• Belinda@themoonblushbaker

    August 17, 2014 at 12:16 AM Reply

    God my nemesis of Chinese cooking is pork belly… I have got to use my next pork belly (I use the first one this week for a red braise) with this technique and maybe I will get mine to to look half as good as yours! Damn I am hungry…

  • Millie l Add A Little

    August 17, 2014 at 2:43 AM Reply

    SO crispy!!! Drooling right now!

  • Crystal | Apples & Sparkle

    August 17, 2014 at 3:57 AM Reply

    Beautiful, beautiful pork belly!

  • Lizzie

    August 17, 2014 at 4:40 AM Reply

    DROOOOOOL! That looks amazing.

    Interesting use of spices to marinade; I usually use fermented red beancurd for the flesh side but I’d love to try this instead.

  • Cristina

    August 17, 2014 at 8:44 AM Reply

    These photos are ridiculously stunning. When can I come over for dinner?

  • Thalia @ butter and brioche

    August 17, 2014 at 9:56 AM Reply

    damn i am definitely craving pork belly right now. that crackling looks AMAZING

  • meg

    August 17, 2014 at 10:17 AM Reply


  • David

    August 17, 2014 at 9:19 PM Reply

    This sounds like a real stunner!~

  • Tamsin | A Certain Adventure

    August 17, 2014 at 10:15 PM Reply

    This pork belly looks totally professional. That skin is to die for, and the little layer of fat underneath always has me beating my family members off to shovel as much as I can on to my plate… Thanks for sharing your recipe and cooking technique – maybe one day I’ll attempt it when I’m feeling brave! x

  • steph

    August 18, 2014 at 12:33 AM Reply

    this looks glorious mandy!! i’m definitely making it once i get my hands on a perfect piece of belly!

  • Sini | my blue&white kitchen

    August 18, 2014 at 10:32 PM Reply

    This post reminded me of all that delicious pork I ate in China. I definitely need to make this one day!!

    Hope you have a great week,

  • Rachael @ Spache the Spatula

    August 19, 2014 at 3:34 AM Reply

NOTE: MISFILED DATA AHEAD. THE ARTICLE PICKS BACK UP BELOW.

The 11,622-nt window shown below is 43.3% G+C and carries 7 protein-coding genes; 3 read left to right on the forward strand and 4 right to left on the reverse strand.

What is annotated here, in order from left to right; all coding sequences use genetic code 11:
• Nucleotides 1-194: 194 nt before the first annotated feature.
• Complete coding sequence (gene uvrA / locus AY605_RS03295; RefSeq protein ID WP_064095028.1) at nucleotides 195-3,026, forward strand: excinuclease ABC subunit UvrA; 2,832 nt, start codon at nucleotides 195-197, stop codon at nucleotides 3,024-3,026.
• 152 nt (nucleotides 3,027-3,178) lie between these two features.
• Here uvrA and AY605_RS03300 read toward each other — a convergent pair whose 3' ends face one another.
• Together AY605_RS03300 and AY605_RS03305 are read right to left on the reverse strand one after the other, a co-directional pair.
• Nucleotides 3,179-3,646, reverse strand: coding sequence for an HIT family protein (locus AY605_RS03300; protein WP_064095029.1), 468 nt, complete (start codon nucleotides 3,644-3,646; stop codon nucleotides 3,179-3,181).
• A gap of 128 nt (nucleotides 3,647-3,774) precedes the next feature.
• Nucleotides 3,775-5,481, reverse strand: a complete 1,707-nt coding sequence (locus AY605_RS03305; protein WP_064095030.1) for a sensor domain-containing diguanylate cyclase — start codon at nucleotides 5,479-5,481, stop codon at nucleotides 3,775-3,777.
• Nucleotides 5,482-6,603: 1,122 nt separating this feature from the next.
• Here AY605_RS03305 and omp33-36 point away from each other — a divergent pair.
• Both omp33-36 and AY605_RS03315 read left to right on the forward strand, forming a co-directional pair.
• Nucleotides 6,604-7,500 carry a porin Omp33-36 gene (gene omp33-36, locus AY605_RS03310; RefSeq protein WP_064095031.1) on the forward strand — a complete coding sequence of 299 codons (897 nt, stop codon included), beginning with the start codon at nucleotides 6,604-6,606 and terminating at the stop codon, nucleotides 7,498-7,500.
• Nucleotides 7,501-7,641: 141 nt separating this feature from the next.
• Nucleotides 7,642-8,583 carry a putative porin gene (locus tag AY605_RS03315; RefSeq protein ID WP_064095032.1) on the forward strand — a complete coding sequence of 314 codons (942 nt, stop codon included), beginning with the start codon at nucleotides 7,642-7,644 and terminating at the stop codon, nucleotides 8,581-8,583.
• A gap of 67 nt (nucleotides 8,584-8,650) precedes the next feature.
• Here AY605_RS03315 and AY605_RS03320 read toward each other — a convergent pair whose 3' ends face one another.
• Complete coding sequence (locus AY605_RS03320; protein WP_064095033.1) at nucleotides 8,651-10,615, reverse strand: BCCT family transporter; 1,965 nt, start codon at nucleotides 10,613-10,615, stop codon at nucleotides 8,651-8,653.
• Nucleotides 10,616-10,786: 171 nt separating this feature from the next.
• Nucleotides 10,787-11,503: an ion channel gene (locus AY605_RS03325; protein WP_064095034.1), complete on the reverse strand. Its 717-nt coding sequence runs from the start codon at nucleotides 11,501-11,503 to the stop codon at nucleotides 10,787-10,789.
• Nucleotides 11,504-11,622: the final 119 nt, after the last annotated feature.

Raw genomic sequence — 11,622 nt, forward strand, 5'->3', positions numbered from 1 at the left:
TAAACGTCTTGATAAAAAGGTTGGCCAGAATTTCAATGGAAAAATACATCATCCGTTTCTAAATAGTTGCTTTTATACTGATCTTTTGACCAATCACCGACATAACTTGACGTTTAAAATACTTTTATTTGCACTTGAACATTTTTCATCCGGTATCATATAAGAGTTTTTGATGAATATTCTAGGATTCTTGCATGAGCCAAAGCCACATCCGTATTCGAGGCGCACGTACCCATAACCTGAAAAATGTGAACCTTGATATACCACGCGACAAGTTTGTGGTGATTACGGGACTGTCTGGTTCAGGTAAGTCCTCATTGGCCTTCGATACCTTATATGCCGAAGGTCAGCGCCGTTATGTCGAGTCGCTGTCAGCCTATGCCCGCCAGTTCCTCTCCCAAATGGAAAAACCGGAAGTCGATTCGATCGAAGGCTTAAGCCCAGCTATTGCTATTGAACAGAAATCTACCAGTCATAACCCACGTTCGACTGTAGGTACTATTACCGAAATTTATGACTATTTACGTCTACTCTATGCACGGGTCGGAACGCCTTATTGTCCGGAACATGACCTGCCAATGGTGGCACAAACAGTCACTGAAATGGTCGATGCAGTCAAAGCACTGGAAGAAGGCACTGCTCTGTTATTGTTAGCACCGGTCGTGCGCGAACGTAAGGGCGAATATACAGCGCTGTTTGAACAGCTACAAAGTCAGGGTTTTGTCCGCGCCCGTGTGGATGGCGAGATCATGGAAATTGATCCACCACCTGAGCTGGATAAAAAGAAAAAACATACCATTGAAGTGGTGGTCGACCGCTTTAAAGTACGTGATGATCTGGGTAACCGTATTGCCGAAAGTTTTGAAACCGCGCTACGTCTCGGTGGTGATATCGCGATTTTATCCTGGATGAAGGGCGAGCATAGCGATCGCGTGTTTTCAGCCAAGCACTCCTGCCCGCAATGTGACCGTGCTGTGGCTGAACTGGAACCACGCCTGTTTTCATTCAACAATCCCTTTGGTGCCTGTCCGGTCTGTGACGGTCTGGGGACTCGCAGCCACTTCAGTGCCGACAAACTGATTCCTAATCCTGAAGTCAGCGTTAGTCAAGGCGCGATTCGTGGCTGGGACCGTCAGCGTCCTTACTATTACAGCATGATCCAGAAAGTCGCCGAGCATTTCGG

Okay…so this is some of the most beautiful belly I’ve ever seen. I’m pretty sure my life is incomplete without this in my mouth.

  • kimithy

    August 20, 2014 at 4:34 AM Reply

    Ha! Great explanation, and love that you’re willing to pare down that super-intense recipe (and offer explanation of why it isn’t really necessary)!

  • Francois de Melogue

    August 20, 2014 at 10:18 PM Reply

    Holy Bat Shit! That is sexy! Great photos!

  • TimedEating

    August 29, 2014 at 5:40 PM Reply

    Really beautiful post and beautiful photos. I’ve always pressed the pork – I don’t do it to flatten the skin but rather because it presses out some of the top layer of fat. I have also found, however, that there’s no difference between pressing for a couple of hours or pressing overnight like most do. I like to pair it with celeriac, pickled mushrooms and an apple caramel and pork sauce. If you want the recipe, here it is

  • Jo

    October 24, 2014 at 11:22 AM Reply

    I have been making roast pork belly for a long time. And I have tried a few methods too, including the “death by a thousand holes” style. Unfortunately, the recipe I followed called for stabbing the skin when the pork is raw. And this you can imagine, took me an age due to the rubbery texture of the raw skin (woden skewers dont work so I had to use a sharp knife). So I never used this recipe again. Same with the french confit style. Too much hassle.

    So my go to method is to salt the pork, and slow bake at low temperature with foil covering the sides of the belly but not the skin, and then upping the temperature to 200-220 Celsius. This results in a very thick, firm but crunchy pork rind.